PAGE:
Some stories are too good to be true
Filled with excitement, I grabbed my bow and gear and hit the road. I made my way to a new piece of ground that I have never hunted on before. There was that feeling building inside of me that craved an adventure, that feeling of the unknown.
I pulled into the lane, and I didn’t have a big woods that I am accustomed to hunting, instead a unique piece of farmland that looked promising. I hopped out of the truck and geared up, and made my journey. The property had large sections of mixed farmland, fence rows and deep drainage ditches—what a beautiful piece of land out in the middle of nothing. I made my way to the only piece of woods in this section. It was a fencerow, but this wasn’t your ordinary fencerow. It was the only artery that these deer could use to transition. It had a huge section of standing corn on one side and a large, lush green field on the other, and the section of timber was sandwiched in between with a four-wheeler trail in the dead center. The trail was headed toward my destination so I followed it.
There were a lot of ridge tops and structure in this fencerow. I scouted quickly; I could see the ground was riddled with scrapes and rubs. The cut trail led me to a high saddle where I quietly made my way up, where I found a network of trails running along the top of the hill, hand-size tracks, freshly opened scrapes, and thigh-sized rubs on trees along the top. I didn’t think following this four-wheeler trail into the unknown would lead me to this magical place. I knew this was exactly where I wanted to be.
I dropped some milkweed to check my wind and found the tree I wanted to be in with the wind in my favor. It wasn’t perfect, but I didn’t want to overthink it. I wasted no time. I began to hang my first climbing stick against the tree; it made some racking noise as I adjusted the stick into position. Being a cherry tree, I didn’t think about it being so noisy at the time, rushing to get set up. So, I decided to move over to the smaller smooth barked maple just a couple of yards over. I removed the stick and began to turn… I heard a twig break behind me and caught a glimpse of some movement coming up the hill. At eye level up close and personal, it was a buck, and he was 10 yards away! Surprised and shocked, I froze in my motion, trying to keep my composure in check.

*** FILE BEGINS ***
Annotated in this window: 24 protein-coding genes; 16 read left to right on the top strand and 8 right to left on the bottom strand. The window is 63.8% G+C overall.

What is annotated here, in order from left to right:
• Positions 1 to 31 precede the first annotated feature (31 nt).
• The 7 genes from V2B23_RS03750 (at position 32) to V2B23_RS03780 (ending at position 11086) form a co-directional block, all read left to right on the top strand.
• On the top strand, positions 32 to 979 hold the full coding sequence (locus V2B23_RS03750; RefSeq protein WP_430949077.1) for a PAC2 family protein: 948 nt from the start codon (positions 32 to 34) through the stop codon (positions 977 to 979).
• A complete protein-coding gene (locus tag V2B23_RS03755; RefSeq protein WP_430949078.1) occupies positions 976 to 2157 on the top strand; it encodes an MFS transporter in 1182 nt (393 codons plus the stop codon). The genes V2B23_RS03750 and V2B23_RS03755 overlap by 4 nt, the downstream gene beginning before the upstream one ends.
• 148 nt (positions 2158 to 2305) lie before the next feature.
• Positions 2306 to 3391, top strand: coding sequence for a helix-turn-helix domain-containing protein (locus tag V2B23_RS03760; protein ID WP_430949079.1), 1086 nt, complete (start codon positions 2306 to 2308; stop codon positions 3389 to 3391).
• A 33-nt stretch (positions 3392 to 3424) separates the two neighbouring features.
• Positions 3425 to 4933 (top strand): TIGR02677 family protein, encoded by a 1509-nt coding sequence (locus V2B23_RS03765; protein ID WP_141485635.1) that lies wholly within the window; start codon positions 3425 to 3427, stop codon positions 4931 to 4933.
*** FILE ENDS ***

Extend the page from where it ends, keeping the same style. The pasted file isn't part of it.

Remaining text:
He must have been bedded close, just on the other side of the hill, and heard the racking of my climbing stick against the cherry tree. I could see that he had killer beams and awesome tine length. It was a no brainer; I was going to try and shoot him. He was so close I could see the whites of his eyes. He moved his head searching for the noise he just heard. Half crouched and climbing stick in hand, I waited for the buck to look away. I squinted my eyes, fearing he could see me blink. Several seconds felt like an hour….he finally looked away. I quickly dropped to my knees and laid down the stick. I got as flat as I could to the ground. The giant 10-pt. stood still, looking in the opposite direction for several minutes. But I faced another challenge; my bow was still on my back from the hike and still in its sling. I started to remove my bow ever so slowly, and I managed to get the bow off my back and out of the bow sling without him busting me. He looked in my direction again, he wind checked and took two steps forward broadside in a shooting lane and looked away.
Game on 4:11 p.m.
As I nocked my arrow, my mind was racing with confidence. My blood was pumping harder than ever through my veins. I could feel my heart pounding in my chest and the hard thumping in my neck. All I could think about was this will happen. I am actually going to pull this off. The buck looked at me for the last time and turned his head away once more, giving me my chance. The moment I have trained for and practiced for; I drew my bow and settled the pin. I released and watched the arrow hit true, right in the vitals! The buck wheeled out zig-zagging, grabbing ground, making his way to the standing corn where he expired.
I fell apart, shaking like a leaf! He was down. I had to collect my thoughts. What an amazing experience to have gotten so close to this beautiful buck and how grateful I was for making a clean shot. An 11-minute memory that will last a lifetime. Most would say I was lucky, and I was in the right place at the right time, I totally agree. But there is always a path you are set on, a path that leads us in the direction of the unknown; we have to trust our instincts and follow and jump into a new adventure in hopes of coming out with a victory. I realized sitting on the ridge looking down at this animal I just harvested, I’d found what I had been hunting for; God’s Country.